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Friday, June 25, 2021

Explained: Benjamin Netanyahu gets another term, but he might not last

Israel’s President Reuven Rivlin’s decision to give Israel’s longest-serving prime minister another term is controversial since Netanyahu has been indicted for crimes on the grounds of fraud, breach of trust and bribery.

Written by Nandni Mahajan , Edited by Explained Desk |
Updated: April 8, 2021 8:20:44 am
In this Wednesday, March. 24, 2021 file photo, Israeli Prime Minister Benjamin Netanyahu waves to his supporters after the first exit poll results for the Israeli parliamentary elections at his Likud party's headquarters in Jerusalem. (AP)

Israel’s President Reuven Rivlin Tuesday invited Prime Minister Benjamin Netanyahu to form a majority government in Israel’s fourth election since April 2019. The elections held on March 2 left no party with the 61 seat majority required to form a government. In the 120-seat house, Netanyahu has 52 supporters while the others are divided amongst different parties.

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Rivlin’s decision to give Israel’s longest-serving prime minister another term is controversial since Netanyahu has been indicted for crimes on the grounds of fraud, breach of trust and bribery. His corruption trial began this Monday. In a statement, Rivlin said “the president should not give the role to a candidate that is facing criminal charges” but lawfully he must since Netanyahu has the highest chance of forming a government.

No party has ever won a clear majority in Israeli elections and coalitions are necessary for forming a government. However, due to rising political differences between parties, this is becoming increasingly difficult.

Israeli Prime Minister Benjamin Netanyahu and Finance Minister Israel Katz sit in the Plenum during the swearing-in ceremony, at the Knesset, the Israeli Parliament, in Jerusalem on April 6, 2021. (Reuters)

Netanyahu has up to six weeks to form a government. However, it does not look like an easy road this time around and speculations are already rising about a potential fifth election later this year.

Why a fourth election?

Since 2019, neither Netanyahu nor his opponents have been able to secure enough seats in parliament to form a stable government. Over the course of the last two years, Netanyahu has been rendered as a caretaker prime minister or leading a fragile coalition. This political instability has created a political deadlock that forces Israelis to vote time and again in hopes of having a stable government.

Israelis have long been protesting against Netanyahu citing pandemic woes, economic crisis, lack of a state budget and various unfulfilled promises. Many want him to be held accountable for his corruption scandals.

Political analysts say that re-elections is one way through which Netanyahu has remained in power for over 12 years and that he is ready to drag the country through endless elections until he wins a stronger parliamentary majority that could change legislations to prevent him from being prosecuted.

What are the charges against Netanyahu?

Netanyahu has been accused of providing political favours to businessmen in exchange for gifts. He has also allegedly paid newspapers for positive coverage and removal of stories that criticise him.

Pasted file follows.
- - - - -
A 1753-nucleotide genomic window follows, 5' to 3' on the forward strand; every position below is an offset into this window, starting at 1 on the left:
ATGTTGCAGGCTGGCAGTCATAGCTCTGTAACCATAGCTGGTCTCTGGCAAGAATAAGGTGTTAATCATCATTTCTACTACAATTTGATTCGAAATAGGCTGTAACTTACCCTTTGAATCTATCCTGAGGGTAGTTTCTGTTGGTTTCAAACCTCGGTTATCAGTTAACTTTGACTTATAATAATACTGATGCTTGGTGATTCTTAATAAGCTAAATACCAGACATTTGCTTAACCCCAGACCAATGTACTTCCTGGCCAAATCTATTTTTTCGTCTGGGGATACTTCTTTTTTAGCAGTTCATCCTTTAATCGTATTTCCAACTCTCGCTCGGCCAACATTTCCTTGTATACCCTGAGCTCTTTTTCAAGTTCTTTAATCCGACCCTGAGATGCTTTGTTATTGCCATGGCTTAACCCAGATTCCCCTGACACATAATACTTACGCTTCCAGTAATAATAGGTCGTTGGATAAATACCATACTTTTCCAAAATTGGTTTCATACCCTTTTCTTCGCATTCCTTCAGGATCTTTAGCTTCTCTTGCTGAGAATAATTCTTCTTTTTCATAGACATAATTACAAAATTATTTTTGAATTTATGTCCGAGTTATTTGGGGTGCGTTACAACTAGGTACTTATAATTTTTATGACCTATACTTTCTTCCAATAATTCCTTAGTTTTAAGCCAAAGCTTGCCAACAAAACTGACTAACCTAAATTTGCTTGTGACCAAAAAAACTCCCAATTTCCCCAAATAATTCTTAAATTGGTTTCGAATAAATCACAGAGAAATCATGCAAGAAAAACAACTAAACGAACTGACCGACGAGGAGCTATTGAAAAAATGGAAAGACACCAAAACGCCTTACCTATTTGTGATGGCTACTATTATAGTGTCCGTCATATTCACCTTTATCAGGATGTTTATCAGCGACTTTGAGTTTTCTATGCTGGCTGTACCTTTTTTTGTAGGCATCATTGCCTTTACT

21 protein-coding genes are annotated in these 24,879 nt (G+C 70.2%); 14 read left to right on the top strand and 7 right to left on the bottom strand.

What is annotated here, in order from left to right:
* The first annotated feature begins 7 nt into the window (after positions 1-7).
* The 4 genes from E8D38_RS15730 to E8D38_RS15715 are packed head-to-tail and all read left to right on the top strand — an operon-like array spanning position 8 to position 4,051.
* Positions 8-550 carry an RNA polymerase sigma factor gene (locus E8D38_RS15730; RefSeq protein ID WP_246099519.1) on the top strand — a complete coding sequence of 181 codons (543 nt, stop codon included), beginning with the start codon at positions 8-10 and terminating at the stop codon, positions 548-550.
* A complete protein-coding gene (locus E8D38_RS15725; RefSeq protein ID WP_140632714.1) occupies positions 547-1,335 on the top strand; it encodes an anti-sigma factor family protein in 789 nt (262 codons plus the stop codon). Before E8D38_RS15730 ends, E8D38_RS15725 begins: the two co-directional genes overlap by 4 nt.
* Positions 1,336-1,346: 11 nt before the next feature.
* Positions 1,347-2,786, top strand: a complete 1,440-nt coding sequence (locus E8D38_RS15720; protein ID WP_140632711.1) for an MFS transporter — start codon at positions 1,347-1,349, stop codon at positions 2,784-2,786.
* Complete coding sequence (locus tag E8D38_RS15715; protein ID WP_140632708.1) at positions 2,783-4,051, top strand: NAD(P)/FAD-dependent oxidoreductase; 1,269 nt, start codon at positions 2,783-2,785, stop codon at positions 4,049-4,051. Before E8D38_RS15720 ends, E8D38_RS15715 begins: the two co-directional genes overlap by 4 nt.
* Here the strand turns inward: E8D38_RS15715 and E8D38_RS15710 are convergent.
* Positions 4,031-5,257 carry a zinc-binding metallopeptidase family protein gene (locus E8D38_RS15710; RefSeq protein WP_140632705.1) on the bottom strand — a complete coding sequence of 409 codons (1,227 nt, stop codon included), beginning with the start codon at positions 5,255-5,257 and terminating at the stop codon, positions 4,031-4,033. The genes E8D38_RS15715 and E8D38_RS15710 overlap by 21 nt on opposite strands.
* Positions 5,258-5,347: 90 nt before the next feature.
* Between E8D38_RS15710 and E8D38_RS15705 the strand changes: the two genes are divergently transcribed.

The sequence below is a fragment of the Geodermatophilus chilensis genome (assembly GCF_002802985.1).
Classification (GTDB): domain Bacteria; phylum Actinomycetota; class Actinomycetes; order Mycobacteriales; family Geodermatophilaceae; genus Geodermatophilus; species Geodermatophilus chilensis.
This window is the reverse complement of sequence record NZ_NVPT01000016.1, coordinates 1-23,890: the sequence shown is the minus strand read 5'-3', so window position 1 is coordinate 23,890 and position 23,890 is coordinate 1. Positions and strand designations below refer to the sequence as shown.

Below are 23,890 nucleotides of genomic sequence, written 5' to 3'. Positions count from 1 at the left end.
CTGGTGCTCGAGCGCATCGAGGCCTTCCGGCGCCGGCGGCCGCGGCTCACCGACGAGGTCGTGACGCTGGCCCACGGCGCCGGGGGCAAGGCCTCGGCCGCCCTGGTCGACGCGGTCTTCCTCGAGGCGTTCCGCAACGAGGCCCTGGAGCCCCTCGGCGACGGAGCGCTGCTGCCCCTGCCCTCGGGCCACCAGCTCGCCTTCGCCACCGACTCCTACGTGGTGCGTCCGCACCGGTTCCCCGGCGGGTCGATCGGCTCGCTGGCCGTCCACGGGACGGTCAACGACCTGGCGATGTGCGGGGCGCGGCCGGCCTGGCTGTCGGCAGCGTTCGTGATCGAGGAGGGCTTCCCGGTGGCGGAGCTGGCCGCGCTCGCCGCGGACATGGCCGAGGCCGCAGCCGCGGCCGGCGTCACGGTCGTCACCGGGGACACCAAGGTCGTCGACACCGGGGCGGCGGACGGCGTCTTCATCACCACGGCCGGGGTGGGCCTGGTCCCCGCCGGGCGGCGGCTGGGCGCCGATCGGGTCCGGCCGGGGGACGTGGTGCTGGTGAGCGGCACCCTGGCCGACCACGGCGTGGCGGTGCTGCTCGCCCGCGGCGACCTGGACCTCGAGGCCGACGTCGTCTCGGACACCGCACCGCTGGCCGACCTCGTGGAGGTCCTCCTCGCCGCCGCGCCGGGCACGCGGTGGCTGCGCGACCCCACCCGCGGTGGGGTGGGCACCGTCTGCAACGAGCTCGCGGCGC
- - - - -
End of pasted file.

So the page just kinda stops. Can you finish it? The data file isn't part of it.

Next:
Since being indicted in May 2019, Netanyahu has maintained his innocence and says the prosecutors, police and media are launching a witch hunt against him in order to overthrow “a strong, right-wing prime minister.”

Political analysts argue that Netanyahu’s best shot at winning his case is to remain Prime Ministers that will allow him to pass a legislation in his favour or even delay or cancel the case. At the very least, he must prevent the opposition from forming a government.

There is no constitutional law that prevents a prime minister to stand down unless convicted, thus there are no political or legal reasons why Netanyahu would step down.

What’s next?

The latest election too has not resulted in a much different outcome than the previous three. Many of Netanyahu’s rivals campaigned under the ‘pro-change’ and ‘anyone but Netanyahu’ blocs, however, these attempts haven’t translated into seats. Even if they won a majority, a coalition would not necessarily lead to a stable government as their shared loathing for Netanyahu is not enough to bridge the differences between their parties.

Netanyahu is most likely to seek support of a small bloc of conservative parties to form a right-wing government. But many of these extreme right-wing parties have agenda that could further divide Israelis and undermine democracy.

A small conservative Islamic party that has gained considerable seats believes that the best way to achieve successful integration of Arabs in Israel is by holding political influence by being in the government. The party leaders have said they are willing to join either Netanyahu or the opposition in order to be in office. This is dramatically opposite to Netanyahu’s support for his conservative counterparts.

Netanyahu neither has the majority or public support, but he doesn’t require them to continue to rule. He is likely to persuade his opponents and former aides to support him by offering them powerful government ministries or legislative committees.

Over the next six weeks, there is expected to be extensive coalition negotiations with small parties gaining significant political influence.

Nandni Mahajan is an intern with

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